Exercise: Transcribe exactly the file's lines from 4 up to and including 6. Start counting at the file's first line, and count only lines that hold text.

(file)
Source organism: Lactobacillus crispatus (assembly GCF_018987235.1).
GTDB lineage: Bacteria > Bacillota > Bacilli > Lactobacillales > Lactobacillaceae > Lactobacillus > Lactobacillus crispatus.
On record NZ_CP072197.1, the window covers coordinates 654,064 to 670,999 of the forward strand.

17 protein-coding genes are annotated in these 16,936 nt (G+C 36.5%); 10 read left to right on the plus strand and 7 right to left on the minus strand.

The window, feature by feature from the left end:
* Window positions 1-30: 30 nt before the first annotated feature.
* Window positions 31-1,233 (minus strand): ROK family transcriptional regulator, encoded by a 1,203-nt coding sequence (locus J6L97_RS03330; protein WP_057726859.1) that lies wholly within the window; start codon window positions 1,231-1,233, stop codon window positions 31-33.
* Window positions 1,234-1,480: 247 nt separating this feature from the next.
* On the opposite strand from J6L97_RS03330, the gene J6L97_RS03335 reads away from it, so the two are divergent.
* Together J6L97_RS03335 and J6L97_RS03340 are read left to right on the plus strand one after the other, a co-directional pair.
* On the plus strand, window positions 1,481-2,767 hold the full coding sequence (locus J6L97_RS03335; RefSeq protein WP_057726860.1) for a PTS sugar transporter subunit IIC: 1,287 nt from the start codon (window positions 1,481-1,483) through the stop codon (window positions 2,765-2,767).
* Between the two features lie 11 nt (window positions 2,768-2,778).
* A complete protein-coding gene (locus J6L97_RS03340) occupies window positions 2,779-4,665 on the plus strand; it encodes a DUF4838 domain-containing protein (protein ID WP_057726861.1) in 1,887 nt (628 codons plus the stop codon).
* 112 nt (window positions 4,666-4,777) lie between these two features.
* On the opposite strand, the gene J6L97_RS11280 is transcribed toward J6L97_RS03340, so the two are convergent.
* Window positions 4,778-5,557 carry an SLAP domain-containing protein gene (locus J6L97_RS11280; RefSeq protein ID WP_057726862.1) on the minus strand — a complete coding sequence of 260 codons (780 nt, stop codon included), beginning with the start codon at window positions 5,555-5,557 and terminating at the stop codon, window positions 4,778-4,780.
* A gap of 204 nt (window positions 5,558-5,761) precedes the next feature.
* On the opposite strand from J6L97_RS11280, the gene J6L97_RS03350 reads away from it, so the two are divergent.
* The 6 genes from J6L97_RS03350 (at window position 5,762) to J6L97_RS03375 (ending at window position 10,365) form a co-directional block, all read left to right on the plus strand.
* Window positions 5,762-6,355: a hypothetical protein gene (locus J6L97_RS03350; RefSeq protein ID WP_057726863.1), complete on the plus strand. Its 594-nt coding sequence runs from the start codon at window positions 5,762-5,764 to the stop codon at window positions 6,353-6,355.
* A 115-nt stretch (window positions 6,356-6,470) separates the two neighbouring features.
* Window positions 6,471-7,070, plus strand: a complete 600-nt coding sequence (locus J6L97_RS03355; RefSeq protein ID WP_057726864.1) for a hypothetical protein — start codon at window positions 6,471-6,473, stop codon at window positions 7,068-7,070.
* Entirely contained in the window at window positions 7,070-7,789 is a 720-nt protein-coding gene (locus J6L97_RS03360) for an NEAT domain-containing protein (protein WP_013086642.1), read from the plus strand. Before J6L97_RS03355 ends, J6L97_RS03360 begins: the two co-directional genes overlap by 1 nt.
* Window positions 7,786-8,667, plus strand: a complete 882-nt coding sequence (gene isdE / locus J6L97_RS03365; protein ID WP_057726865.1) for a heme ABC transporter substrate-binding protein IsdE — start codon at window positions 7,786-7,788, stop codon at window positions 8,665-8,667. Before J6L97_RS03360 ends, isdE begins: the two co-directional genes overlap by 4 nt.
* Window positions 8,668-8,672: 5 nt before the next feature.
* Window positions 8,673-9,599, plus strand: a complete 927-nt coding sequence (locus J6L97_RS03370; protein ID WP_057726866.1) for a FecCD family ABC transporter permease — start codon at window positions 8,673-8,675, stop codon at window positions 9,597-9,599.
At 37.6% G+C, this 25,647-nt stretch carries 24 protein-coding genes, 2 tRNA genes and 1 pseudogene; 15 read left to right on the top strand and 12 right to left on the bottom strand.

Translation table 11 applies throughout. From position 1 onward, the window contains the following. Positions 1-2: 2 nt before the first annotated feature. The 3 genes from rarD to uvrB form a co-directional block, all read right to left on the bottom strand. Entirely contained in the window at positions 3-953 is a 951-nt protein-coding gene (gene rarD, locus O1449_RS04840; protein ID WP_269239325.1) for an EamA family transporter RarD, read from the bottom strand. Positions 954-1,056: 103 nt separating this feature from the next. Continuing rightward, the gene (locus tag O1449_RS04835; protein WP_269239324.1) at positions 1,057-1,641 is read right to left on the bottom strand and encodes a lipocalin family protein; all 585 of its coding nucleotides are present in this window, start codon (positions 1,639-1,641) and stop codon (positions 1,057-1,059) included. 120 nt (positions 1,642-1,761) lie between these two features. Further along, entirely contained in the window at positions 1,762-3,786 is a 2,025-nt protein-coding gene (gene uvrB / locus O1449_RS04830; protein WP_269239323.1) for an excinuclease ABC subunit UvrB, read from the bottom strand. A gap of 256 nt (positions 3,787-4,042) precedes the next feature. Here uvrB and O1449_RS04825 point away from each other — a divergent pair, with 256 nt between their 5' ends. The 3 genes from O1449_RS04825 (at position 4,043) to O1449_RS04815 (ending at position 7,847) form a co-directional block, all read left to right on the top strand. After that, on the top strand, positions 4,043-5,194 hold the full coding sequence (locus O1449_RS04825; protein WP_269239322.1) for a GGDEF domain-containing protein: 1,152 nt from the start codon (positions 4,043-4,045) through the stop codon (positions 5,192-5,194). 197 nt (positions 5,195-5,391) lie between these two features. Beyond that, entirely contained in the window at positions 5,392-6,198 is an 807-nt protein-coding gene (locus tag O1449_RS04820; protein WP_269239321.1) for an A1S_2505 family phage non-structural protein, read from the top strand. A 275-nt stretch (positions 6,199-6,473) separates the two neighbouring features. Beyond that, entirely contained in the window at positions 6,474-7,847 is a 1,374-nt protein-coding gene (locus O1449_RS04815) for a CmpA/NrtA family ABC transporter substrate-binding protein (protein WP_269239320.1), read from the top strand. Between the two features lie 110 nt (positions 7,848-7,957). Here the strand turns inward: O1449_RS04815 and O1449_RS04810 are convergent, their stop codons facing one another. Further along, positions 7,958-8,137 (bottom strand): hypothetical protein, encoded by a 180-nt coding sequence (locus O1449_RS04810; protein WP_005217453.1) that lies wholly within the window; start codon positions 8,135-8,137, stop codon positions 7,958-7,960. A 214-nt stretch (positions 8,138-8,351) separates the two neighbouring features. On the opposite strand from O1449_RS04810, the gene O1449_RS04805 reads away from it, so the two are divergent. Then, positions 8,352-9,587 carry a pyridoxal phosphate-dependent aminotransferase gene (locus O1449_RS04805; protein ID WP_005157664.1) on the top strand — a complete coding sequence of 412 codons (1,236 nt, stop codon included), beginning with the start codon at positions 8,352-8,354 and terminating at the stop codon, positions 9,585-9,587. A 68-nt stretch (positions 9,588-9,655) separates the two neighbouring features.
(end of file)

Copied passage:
17 protein-coding genes are annotated in these 16,936 nt (G+C 36.5%); 10 read left to right on the plus strand and 7 right to left on the minus strand.

The window, feature by feature from the left end:
* Window positions 1-30: 30 nt before the first annotated feature.